Climatic limitations on plant growth evaluated by balancing soil moisture against evaporation and transpiration
AuthorsRodney J. Arkley
Authors AffiliationsRodney J. Arkley is Specialist in Soils and Plant Nutrition, University of California, Berkeley; Rudolph Ulrich is Soil Scientist, U.S.D.A., Soil Conservation Service, Berkeley.
Hilgardia 15(1):4-6. DOI:10.3733/ca.v015n01p4. January 1961.
Crop selection and soil management practices can be based on accurate estimates of evapotranspiration—water loss from the soil by direct evaporation and by plant transpiration—derived from climatic analysis. Growth of crop plants is dependent on the three major factors of soil, climate and management. Soil and management have been studied more thoroughly and are better understood than the factor of climate.
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University of California research on pear decline organized to find means to control or to live with the disease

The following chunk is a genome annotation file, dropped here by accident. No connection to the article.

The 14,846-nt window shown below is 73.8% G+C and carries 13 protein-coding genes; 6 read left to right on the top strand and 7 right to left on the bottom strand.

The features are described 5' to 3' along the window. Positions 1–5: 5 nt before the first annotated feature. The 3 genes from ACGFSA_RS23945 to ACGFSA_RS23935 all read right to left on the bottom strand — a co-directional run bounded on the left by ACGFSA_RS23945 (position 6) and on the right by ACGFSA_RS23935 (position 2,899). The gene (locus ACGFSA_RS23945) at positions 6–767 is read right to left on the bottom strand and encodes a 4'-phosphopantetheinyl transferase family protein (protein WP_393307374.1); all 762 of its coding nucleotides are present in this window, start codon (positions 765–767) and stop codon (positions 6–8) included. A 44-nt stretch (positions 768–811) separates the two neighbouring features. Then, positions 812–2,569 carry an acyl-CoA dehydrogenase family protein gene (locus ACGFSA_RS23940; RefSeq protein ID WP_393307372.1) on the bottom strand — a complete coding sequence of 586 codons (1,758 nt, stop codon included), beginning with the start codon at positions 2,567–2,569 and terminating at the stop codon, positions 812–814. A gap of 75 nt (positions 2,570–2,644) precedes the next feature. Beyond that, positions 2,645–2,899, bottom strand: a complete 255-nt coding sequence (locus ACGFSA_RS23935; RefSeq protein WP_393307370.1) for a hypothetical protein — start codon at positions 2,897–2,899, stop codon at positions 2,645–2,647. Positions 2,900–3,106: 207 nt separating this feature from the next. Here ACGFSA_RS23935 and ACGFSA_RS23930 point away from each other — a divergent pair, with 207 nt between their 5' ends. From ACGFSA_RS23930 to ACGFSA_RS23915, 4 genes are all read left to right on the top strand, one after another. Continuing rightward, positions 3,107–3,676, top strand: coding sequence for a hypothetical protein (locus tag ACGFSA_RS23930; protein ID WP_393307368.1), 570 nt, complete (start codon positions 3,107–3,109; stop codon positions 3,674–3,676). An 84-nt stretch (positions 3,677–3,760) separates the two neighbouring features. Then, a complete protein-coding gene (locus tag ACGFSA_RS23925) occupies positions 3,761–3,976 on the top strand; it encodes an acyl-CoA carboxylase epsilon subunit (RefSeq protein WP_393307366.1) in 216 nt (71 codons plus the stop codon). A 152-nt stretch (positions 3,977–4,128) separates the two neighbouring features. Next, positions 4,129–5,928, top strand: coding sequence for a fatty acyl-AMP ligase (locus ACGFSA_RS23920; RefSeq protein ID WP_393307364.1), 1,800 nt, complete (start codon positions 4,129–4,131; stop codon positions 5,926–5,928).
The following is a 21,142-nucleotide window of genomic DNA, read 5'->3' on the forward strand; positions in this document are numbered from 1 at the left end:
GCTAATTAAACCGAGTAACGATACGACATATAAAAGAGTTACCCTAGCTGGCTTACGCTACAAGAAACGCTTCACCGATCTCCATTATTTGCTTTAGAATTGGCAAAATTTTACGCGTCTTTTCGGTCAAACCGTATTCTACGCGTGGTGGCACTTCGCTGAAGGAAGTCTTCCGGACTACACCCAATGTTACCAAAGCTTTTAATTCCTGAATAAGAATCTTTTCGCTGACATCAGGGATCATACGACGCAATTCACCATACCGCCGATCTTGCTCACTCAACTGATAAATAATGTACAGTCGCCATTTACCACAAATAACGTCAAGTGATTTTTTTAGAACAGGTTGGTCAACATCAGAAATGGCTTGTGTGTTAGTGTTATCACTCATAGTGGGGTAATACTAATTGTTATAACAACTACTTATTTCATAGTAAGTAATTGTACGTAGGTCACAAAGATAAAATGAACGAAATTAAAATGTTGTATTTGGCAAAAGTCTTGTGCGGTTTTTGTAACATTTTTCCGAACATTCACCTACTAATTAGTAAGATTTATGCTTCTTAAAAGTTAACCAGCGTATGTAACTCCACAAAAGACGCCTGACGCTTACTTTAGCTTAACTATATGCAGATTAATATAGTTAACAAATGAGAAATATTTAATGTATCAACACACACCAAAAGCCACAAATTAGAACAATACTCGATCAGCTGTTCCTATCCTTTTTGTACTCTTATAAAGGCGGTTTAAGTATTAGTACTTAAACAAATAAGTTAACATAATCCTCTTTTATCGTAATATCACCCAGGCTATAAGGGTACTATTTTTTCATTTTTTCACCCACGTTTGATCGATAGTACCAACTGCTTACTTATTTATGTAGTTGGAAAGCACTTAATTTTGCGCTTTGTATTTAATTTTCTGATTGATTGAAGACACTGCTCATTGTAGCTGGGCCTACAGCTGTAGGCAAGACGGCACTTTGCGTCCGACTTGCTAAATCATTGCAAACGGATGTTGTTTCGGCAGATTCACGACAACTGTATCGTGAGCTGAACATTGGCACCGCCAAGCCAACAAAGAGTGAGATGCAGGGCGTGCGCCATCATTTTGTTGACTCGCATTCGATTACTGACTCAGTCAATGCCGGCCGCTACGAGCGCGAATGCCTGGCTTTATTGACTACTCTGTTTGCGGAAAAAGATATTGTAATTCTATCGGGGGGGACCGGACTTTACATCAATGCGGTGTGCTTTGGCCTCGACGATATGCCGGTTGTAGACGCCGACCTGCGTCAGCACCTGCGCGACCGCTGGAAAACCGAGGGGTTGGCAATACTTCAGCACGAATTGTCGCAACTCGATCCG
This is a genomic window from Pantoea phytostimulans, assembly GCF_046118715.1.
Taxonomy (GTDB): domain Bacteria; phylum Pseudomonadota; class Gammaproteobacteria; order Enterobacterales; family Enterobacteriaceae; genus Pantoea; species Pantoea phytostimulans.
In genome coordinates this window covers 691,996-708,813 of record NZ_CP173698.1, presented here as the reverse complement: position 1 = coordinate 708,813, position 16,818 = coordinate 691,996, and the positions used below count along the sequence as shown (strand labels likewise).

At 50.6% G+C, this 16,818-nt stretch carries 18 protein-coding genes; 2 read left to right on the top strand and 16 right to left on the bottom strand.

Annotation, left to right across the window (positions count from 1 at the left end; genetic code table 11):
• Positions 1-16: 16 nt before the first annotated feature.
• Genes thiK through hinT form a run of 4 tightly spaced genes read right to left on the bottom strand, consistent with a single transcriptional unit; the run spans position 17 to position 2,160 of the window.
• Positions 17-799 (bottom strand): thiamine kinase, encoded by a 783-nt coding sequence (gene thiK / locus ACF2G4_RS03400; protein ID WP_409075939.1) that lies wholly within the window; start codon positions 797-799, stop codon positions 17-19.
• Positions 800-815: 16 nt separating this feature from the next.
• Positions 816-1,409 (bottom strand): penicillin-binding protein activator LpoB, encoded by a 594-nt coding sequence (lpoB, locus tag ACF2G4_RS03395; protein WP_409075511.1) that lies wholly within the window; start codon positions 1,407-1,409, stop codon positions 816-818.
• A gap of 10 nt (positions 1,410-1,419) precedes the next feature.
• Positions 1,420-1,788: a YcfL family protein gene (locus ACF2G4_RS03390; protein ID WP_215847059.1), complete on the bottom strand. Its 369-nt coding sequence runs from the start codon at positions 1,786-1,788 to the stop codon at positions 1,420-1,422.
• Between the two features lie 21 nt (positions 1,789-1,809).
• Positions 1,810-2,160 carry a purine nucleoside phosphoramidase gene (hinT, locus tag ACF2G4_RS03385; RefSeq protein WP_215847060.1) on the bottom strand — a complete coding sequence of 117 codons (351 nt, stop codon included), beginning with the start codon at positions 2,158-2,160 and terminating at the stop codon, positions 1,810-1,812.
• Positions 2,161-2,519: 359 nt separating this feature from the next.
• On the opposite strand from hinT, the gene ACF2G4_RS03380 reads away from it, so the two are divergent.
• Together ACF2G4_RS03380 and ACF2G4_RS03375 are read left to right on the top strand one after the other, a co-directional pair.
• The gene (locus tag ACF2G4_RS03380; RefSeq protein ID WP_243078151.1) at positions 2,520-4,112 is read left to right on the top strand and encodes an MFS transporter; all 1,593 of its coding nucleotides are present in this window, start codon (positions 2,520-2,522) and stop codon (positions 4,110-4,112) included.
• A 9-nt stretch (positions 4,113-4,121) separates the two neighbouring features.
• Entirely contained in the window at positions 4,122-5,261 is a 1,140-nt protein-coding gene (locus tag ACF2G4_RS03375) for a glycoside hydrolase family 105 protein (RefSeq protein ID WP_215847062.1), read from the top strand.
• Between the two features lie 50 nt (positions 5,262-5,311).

Electronic devices to detect fruit maturity
Flight patterns of the peach twig borer
New method for studies on irrigation efficiencies
Blanching as an aid in dewatering forage
New California pest sorghum midge found in San Joaquin Valley
Disease of corn, sorghum, and sudangrass head smut established in California
Rapid method of estimating lime requirements of acid soils of California
Leaf analysis as a guide to nitrogen fertilization of oranges
Suspected virus disease rusty blotch of Japanese plums found throughout California